Objective: Extracorporeal membrane oxygenation (ECMO) has been used with increasing frequency in the treatment of acute respiratory failure in pediatric patients. Our objective in this study was to test the hypothesis that ECMO improves outcome in pediatric patients with acute respiratory failure.
Design: Multicenter, retrospective cohort analysis.
Setting: Forty one pediatric intensive care units participated in the study under the auspices of the Pediatric Critical Care Study Group.
Patients: All pediatric patients admitted to the participating institutions with acute respiratory failure during 1991 were included. Patients with congenital heart disease, contraindications to ECMO, or incomplete data were excluded, yielding a data set of 331 patients from 32 hospitals.
Interventions: Conventional mechanical ventilation, high-frequency ventilation, and extracorporeal membrane oxygenation.
Measurements and main results: Multivariate logistic regression analysis was used to identify factors associated with survival. In a second analysis, pairs of ECMO and non-ECMO patients, matched by severity of disease and respiratory diagnosis, were compared. The use of ECMO (p = .0082), but not the use of high-frequency ventilation, was associated with a reduction in mortality. Other factors independently associated with mortality included oxygenation index (p < .0001), Pediatric Risk of Mortality score (PRISM) (p < .0001) and the Paco2 (p = .045). In 53 diagnosis- and risk-matched pairs, there was a significantly lower mortality rate (26.4% vs. 47.2%; p < .01) in the ECMO-treated patients. When all patients were stratified into mortality risk quartiles on the basis of oxygenation index and PRISM score, the proportion of deaths among ECMO-treated patients in the 50% to 75% mortality risk quartile was less than half the proportion in the non-ECMO treated patients (28.6% vs. 71.4% p < .05)> No effect was seen in the other quartiles.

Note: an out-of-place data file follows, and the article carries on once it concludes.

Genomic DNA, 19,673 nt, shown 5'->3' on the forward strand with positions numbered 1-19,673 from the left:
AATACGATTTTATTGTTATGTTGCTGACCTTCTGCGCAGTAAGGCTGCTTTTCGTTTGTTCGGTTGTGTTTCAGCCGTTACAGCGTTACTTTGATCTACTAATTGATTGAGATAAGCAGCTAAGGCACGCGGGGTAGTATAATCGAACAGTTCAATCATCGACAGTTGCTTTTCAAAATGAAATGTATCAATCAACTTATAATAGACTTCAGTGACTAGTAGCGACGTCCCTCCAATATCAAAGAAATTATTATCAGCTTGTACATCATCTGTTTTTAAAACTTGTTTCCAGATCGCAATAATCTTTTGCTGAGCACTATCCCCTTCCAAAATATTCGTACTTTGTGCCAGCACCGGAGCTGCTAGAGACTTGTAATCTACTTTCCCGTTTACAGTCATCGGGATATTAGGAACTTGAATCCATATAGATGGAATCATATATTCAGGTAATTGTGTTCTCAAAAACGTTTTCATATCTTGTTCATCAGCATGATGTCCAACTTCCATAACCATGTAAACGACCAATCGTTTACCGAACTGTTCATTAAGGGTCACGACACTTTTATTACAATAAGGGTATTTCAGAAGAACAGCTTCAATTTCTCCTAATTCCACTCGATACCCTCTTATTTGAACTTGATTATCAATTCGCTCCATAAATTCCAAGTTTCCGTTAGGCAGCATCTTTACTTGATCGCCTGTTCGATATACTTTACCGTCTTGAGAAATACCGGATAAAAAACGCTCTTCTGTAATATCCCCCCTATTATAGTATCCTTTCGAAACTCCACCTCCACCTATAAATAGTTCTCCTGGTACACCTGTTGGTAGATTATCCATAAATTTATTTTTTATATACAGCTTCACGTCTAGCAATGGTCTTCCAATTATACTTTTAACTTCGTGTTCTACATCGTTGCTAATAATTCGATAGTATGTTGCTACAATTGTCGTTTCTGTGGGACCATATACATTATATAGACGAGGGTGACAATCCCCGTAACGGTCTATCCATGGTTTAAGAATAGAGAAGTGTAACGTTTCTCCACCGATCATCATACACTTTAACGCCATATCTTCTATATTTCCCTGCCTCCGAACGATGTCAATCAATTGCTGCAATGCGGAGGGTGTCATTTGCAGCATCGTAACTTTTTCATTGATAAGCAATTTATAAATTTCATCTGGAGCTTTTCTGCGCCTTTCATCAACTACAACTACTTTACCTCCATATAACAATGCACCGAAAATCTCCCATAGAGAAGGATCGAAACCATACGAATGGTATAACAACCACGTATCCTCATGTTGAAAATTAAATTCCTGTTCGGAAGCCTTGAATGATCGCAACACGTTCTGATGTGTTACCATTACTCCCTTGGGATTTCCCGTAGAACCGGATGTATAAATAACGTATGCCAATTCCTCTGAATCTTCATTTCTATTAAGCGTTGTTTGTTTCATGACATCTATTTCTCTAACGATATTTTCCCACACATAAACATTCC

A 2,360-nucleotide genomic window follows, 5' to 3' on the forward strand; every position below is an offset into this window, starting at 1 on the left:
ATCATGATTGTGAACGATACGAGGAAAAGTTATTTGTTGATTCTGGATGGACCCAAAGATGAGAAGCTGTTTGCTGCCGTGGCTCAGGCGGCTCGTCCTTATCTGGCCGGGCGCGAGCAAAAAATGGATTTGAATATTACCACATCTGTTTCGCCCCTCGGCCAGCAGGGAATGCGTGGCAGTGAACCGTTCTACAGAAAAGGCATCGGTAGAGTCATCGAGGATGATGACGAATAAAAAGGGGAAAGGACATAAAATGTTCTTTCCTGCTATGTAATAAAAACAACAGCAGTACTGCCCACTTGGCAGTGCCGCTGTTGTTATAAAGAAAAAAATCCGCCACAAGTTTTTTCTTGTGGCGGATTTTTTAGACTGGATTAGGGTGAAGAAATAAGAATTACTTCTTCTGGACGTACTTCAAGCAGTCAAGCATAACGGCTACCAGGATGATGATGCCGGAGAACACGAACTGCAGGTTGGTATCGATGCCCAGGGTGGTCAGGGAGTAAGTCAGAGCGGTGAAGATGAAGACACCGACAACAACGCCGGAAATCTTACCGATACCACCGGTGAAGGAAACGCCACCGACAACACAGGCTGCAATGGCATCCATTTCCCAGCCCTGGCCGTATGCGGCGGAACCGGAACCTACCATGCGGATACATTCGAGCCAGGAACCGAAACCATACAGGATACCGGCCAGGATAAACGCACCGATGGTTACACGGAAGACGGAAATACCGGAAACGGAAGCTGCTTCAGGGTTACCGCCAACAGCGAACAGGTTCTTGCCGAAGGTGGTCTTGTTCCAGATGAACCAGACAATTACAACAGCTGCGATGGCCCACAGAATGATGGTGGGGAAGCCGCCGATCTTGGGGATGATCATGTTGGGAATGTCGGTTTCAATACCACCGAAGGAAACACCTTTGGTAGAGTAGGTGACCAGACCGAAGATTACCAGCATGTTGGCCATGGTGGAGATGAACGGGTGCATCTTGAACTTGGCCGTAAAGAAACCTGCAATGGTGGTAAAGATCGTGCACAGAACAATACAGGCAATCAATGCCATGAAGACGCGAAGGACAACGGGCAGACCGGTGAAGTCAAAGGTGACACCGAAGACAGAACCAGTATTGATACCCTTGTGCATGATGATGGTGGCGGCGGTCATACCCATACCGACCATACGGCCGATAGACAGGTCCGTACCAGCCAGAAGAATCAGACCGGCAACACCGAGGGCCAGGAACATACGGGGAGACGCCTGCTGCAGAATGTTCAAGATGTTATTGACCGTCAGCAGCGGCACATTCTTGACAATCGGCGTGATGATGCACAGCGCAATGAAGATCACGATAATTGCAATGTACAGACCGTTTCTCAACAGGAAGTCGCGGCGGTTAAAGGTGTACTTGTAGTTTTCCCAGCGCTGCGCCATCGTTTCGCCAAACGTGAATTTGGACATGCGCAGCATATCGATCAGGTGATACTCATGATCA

Conclusions: The use of ECMO was associated with an improved survival in pediatric patients with respiratory failure. The lack of association of outcome with treatment in the ECMO-capable hospital or with another tertiary technology (i.e. high-frequency ventilation) suggests that ECMO itself was responsible for the improved outcome. Further studies of this procedure are warranted but require broad-based multi-institutional participation to provide sufficient statistical power and sensitivity to demonstrate efficacy.